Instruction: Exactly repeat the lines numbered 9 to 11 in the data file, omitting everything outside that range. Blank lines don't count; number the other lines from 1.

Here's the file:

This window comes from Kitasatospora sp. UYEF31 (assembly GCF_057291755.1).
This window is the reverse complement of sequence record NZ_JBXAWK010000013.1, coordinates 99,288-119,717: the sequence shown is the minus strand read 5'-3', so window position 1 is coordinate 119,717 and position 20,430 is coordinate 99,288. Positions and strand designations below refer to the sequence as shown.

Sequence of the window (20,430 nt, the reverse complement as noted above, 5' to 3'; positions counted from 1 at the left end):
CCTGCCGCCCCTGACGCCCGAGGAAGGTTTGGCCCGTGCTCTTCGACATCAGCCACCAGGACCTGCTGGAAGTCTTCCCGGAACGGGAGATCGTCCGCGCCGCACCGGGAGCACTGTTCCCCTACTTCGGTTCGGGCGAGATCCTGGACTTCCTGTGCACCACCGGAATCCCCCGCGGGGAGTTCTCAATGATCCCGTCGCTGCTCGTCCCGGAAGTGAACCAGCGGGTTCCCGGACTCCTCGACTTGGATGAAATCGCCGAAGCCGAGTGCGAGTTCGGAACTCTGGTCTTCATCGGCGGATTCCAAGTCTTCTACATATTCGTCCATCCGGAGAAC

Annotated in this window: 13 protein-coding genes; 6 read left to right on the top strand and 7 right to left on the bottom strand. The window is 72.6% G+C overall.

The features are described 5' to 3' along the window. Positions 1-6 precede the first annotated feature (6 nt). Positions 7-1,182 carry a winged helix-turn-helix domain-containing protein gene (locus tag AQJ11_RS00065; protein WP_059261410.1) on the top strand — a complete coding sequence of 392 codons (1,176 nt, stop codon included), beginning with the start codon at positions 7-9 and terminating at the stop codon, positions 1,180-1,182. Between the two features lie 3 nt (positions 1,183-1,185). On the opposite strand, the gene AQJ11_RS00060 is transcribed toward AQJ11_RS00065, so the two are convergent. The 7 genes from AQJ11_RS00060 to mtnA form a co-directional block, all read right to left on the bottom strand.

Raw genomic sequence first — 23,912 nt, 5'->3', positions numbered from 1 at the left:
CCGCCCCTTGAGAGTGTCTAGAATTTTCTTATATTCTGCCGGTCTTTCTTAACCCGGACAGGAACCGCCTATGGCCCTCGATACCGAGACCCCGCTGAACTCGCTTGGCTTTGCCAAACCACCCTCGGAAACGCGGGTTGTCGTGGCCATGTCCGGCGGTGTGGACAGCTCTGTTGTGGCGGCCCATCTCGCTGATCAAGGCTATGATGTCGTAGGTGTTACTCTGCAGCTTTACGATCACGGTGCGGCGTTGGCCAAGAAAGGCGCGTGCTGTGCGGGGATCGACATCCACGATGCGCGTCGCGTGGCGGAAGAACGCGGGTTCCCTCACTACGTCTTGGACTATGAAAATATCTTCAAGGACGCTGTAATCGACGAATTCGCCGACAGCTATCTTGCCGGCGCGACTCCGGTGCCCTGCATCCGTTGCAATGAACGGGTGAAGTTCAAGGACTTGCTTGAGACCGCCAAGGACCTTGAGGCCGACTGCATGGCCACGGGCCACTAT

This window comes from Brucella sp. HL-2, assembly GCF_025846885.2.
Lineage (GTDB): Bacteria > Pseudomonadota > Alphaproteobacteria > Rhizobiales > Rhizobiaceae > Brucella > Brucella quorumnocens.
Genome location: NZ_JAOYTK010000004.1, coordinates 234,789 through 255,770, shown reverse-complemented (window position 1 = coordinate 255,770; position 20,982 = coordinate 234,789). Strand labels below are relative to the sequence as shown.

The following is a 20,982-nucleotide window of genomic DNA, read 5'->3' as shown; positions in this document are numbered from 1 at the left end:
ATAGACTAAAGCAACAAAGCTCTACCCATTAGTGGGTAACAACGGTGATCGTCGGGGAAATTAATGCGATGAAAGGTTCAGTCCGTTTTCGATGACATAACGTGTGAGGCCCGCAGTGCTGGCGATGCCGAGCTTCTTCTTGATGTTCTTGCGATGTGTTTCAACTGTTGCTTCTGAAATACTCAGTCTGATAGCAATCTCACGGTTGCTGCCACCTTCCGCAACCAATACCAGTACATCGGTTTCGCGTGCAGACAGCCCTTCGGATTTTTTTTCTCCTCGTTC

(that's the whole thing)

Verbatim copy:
This window comes from Brucella sp. HL-2, assembly GCF_025846885.2.
Lineage (GTDB): Bacteria > Pseudomonadota > Alphaproteobacteria > Rhizobiales > Rhizobiaceae > Brucella > Brucella quorumnocens.
Genome location: NZ_JAOYTK010000004.1, coordinates 234,789 through 255,770, shown reverse-complemented (window position 1 = coordinate 255,770; position 20,982 = coordinate 234,789). Strand labels below are relative to the sequence as shown.